The route the Toronto subway might have taken
Although Toronto would get Canada's first subway in 1954, plans to bring underground rapid transit to the city had been in the works for some time before construction began on the 12 stations that made up the original Yonge Line. As Mark Osbaldeston explains in his recently released book, Unbuilt Toronto II, one of the reasons the City was eager to build a subway was to diminish the stronghold of the privately-owned Toronto Railway Company (TRC), which had signed a 30 year lease to run streetcars in Toronto back in 1891.
I won't lift the entire story from Osbaldeston (you should buy his book!), which examines the ill-fated plans to build a more thorough radial railway network in Toronto at the expense of a subway system, but it's worth pausing on the subway plan of 1910 if only for the sake of historical curiosity. After the issue of provincial approval for a Toronto subway was endorsed by Toronto voters in the 1910 municipal election, the province played along by passing a bill to allow the city to proceed with its plans.
Two months later, city council would commission New York engineering firm Jacobs and Davies to put together a study of Toronto's transportation infrastructure. Although the report defied public sentiment in claiming that the TRC did an adequate job of accommodating the city's needs, the firm also included a proposal for a future subway, which it argued would be needed soon enough.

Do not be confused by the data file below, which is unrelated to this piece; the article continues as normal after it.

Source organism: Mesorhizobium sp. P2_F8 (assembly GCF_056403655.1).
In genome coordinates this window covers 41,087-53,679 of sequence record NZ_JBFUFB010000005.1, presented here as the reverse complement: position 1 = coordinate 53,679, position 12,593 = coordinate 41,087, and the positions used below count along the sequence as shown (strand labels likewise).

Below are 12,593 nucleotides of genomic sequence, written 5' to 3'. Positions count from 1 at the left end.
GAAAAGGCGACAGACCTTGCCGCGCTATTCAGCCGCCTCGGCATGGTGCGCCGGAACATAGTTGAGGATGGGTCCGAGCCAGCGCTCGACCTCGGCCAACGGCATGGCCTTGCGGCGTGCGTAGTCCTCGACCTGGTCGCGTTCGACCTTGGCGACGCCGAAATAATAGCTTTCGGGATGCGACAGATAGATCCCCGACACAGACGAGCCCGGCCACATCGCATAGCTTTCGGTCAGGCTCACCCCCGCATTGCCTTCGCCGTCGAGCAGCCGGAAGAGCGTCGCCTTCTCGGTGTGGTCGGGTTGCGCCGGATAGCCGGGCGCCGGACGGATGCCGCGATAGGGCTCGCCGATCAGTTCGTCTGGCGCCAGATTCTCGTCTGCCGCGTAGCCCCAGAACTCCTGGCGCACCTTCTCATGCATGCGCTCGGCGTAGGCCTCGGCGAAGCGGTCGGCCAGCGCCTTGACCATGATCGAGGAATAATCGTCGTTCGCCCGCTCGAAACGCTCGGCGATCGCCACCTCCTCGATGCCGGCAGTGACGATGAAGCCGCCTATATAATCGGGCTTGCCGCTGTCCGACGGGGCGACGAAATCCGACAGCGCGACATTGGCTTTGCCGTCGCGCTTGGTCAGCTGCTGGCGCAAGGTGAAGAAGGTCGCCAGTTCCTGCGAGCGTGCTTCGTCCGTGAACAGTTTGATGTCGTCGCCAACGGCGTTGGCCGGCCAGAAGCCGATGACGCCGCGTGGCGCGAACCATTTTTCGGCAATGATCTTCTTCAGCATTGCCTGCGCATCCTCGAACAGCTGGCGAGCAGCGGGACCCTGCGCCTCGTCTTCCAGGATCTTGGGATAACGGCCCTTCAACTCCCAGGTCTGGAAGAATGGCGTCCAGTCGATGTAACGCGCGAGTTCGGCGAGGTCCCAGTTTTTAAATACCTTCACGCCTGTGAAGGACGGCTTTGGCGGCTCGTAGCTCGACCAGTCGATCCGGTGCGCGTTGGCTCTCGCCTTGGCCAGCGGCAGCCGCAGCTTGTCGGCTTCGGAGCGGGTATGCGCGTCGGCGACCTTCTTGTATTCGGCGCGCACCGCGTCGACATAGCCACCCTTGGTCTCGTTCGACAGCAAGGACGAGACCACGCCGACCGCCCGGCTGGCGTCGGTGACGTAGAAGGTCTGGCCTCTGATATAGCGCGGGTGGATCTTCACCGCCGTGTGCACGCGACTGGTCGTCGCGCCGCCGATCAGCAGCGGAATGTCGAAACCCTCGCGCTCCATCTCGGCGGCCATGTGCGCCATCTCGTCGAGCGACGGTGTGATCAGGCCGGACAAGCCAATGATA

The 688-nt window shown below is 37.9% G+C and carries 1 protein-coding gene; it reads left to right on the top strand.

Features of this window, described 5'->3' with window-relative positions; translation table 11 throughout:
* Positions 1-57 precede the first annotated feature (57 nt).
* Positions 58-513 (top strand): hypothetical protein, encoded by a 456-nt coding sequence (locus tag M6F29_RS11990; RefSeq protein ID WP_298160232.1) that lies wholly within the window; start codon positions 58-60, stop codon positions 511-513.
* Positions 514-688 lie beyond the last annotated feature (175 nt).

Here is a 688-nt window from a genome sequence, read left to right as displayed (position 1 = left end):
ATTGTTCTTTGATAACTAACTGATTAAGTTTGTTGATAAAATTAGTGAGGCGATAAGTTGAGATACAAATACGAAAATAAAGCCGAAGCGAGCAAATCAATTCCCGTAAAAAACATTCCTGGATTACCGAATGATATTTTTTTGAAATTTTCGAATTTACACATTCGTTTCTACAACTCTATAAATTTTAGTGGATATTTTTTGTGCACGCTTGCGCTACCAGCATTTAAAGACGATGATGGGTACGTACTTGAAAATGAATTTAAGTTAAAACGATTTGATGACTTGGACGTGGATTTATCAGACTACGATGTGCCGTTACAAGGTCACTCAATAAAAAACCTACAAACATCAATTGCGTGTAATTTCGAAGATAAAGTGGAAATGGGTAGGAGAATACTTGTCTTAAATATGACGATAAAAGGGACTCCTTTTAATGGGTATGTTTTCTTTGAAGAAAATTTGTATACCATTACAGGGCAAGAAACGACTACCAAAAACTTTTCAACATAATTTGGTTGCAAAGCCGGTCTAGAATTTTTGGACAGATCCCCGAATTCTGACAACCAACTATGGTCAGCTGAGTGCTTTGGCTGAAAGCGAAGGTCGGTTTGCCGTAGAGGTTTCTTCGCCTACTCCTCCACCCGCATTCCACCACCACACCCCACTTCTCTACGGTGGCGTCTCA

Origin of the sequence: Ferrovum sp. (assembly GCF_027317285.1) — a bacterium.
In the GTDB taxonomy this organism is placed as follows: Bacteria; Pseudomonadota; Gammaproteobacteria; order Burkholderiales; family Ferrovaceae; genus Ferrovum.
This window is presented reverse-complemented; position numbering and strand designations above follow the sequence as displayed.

Depicted on the map above, Jacobs and Davies plan consisted of three distinct lines: one in the west running from Dundas and Keele, a central line up Yonge to St. Clair, and an eastern route starting at Broadview and Danforth. After initial construction was complete, a connecting line across St. Clair could be built to tie the whole system together.
Needless to say, the plan would never come to fruition. By 1915, a report written the City's Commissioner of Works R.C. Harris and others would stipulate that Toronto didn't require a fully fledged subway system and that resources should be spent on the type of "semi-rapid transit" that radial railways could provide. That's an intriguing bit of local history Osbaldeston has dug up for us given that Harris has often been credited as a forward-looking genius for the inclusion of the subway deck on the Bloor Viaduct, which was completed in 1918.
The Jacobs and Davies subway plan may have been short-sighted in thinking of St. Clair as the northern terminus of Toronto, but had its more east-west friendly proposal come to be, Toronto would likely have something much more akin to the grid-like subway coverage that cities like New York and Paris enjoy. One can always dream, right?
Map from the Toronto Archives (red highlights added after the fact). For a larger version, check out my Flickr page.
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